The National Women's Hockey League, by comparison, is a young enterprise and struggling to stay afloat. The league announced in November that it is slicing salaries in half, and most players were earning only between $14,000 and $18,000 per year to begin with.

That means professional female hockey players have much lower earning potential throughout the year. Some opt to not even play in the NWHL because they can potentially earn more elsewhere. And about half of the women's team members work one or two jobs in addition to training and competing.

And because the women's team players aren't tied up in a professional league all year, they perform more duties and spend more time training with USA Hockey. That's why, the team says, they deserve a consistent paycheck.

The women's team is also asking for the same treatment as the men's team when it comes to publicity, travel and support for female youth leagues.

Related: Carli Lloyd and Alex Morgan head overseas amid US fight for 'Equal Play, Equal Pay'

Spagnuolo says USA Hockey spends about $3.5 million per year on developing boy's hockey programs, but she said it doesn't spend anywhere near that much on girl's youth hockey.

USA Hockey has declined to share a specific dollar figure for its spending on girl's youth hockey. It says it is a "world leader" in developing the sport among females.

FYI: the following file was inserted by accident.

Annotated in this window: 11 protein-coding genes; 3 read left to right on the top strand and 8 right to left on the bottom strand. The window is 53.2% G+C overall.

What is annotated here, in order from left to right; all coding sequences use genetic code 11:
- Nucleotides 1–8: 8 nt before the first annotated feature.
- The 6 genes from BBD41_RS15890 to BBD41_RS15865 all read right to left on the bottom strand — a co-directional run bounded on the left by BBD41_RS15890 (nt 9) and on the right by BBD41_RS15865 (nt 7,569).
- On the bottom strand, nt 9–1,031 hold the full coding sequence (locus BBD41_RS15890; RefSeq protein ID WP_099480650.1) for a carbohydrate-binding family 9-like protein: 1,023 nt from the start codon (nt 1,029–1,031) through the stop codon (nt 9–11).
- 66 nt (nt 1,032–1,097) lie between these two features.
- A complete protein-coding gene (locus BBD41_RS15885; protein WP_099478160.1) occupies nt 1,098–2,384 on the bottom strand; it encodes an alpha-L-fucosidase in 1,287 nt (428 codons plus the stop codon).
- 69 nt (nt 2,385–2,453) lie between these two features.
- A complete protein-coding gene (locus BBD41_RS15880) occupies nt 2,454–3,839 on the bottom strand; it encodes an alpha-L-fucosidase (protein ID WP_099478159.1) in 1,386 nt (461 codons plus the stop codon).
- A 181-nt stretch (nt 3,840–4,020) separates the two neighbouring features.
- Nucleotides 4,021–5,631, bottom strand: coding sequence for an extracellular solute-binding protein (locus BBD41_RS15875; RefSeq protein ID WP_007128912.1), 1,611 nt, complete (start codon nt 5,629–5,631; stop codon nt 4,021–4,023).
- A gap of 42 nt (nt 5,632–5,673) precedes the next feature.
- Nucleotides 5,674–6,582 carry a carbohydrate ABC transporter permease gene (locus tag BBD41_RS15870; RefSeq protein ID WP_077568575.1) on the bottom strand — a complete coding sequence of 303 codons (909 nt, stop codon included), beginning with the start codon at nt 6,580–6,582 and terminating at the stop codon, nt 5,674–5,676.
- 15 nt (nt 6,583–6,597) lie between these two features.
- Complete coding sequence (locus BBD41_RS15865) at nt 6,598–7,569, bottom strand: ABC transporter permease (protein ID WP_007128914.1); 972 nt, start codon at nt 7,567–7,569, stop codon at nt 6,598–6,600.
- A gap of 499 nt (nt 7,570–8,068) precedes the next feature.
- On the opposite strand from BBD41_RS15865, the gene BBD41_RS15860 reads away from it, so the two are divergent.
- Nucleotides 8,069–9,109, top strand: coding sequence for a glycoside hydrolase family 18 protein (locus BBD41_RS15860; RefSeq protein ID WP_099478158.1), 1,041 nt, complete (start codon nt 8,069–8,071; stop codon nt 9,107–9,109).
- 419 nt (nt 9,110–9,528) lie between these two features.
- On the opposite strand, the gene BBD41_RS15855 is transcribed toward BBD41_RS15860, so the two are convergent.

Spagnuolo said members of the women's national team have been at odds with USA Hockey over payment terms since 2000, but have never sat out a competition in protest.

"It's obviously not their first choice to sit out the world championships," she said. "But they'd be willing to miss the opportunity because they realize it's not going to get better without a united and dramatic move."

There is still a chance that the two sides will reach an agreement before the world championship begins. Dave Ogrean, executive director of USA Hockey, said in a statement Friday that he wants to avoid bringing in replacement players.

"We remain committed to having the players that were selected to represent the U.S. in the upcoming women's world championship to be the players that are on the ice when the tournament begins," Ogrean said.